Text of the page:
Now is the judgment of this world,.... That is, in a very short time will be the judgment either of the Jewish world, when that shall be reproved, convinced, and condemned for their sin of rejecting Christ, and crucifying him, by the Spirit, in the ministration of the Gospel; and they still continuing in their impenitence and unbelief, in process of time wrath will come upon them, upon their nation, city, and temple, to the uttermost; or of the Gentile world, when there shall be a discrimination, and separation made in it, of the chosen of God, who shall be called by special grace, and with the converted and believing Jews, shall form a Gospel church state, separate from the world of the ungodly; or of the world of God's elect among Jews and Gentiles, whose cause, being undertook by Christ, he will now vindicate it, and redeem them from sin and Satan, who have usurped a power and dominion over them: hence it follows,

now shall the prince of this world be cast out. The phrase, , "the prince of the world", is much used by Jewish writers (d), by whom an angel is meant; and they seem to design the angel of death, which is the devil: and it is certain, that he is here intended, and is so called, not because he has any legal power and authority over the world; but because he has usurped a dominion over it, and has great power and efficacy in the hearts of the children of disobedience, who yield a voluntary subjection to him, as if he was their proper lord and sovereign: now the time was at hand, when he should be cast out of the empire of the world he had assumed, and out of the temples of the Gentiles, and out of the hearts of God's elect among them.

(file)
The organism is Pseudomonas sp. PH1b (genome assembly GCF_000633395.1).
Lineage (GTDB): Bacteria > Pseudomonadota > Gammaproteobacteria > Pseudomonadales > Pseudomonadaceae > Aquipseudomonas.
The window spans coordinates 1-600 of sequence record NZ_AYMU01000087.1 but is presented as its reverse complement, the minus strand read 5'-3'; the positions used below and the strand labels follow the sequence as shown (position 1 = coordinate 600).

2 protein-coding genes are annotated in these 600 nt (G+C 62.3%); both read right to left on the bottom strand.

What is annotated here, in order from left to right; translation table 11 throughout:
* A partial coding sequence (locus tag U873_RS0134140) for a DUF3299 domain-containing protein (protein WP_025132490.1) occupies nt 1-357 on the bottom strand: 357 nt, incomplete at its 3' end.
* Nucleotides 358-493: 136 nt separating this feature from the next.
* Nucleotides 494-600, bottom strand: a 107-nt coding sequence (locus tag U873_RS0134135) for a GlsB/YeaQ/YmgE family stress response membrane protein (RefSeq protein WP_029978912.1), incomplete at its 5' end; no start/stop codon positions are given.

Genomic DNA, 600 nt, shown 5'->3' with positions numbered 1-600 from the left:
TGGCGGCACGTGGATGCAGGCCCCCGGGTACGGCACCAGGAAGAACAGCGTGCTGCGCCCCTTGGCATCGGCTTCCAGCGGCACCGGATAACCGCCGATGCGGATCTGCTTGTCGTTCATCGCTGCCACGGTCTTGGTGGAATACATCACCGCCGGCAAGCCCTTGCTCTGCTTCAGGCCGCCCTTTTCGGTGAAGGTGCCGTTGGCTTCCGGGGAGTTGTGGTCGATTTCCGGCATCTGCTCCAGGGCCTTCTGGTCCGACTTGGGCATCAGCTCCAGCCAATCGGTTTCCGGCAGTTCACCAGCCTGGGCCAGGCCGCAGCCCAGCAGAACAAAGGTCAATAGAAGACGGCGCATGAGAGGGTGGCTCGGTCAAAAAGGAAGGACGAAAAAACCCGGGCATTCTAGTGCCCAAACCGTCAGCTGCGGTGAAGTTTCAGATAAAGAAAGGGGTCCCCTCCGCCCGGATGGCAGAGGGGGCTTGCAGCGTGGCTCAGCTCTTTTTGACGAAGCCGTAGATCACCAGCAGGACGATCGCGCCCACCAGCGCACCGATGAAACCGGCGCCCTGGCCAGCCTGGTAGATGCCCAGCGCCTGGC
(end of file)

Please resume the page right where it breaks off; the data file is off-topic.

(d) T. Bab. Yebamot, fol. 16. 2. & Sanhedrin, fol. 94. 1. & Cholin, fol. 60. 1.

Now is the judgment of this world: now shall the prince of this world be cast out.
John 12:31. It was a trial not so much of Him as of the world: νῦν κρίσις ἐστὶ τοῦ κόσμου τούτου. In the events of the next few days the world was to be judged by its treatment of Jesus. Cf. John 3:18, John 5:27. Calvin, adopting the fuller meaning given to the Hebrew word “judge,” thinks that the restoration of the world to its legitimate rule and order is signified. A fuller explanation follows in the clauses, νῦν ὁ ἄρχωνἐμαυτόν. Two rulers are represented here as contending for supremacy, the ruler who is spoken of as in possession and Jesus. The ruler in possession, Satan, shall be ejected from his dominion by the cross, but Jesus by the cross shall acquire an irresistibly attractive power. “Si quis roget, quomodo dejectus in morte Christi fuerit Satan, qui assidue bellare non desinit, respondeo ejectionem hanc non restringi ad exiguum aliquod tempus, sed describi insignem illum mortis Christi effectum qui quotidie apparet.” Calvin. The πάντας is a general expression looking to the ultimate issue of the contention between the rival rulers. ἐλκύσω Hellenistic for Attic ἕλξω.

31. Now … now] With prophetic certainty Christ speaks of the victory as already won.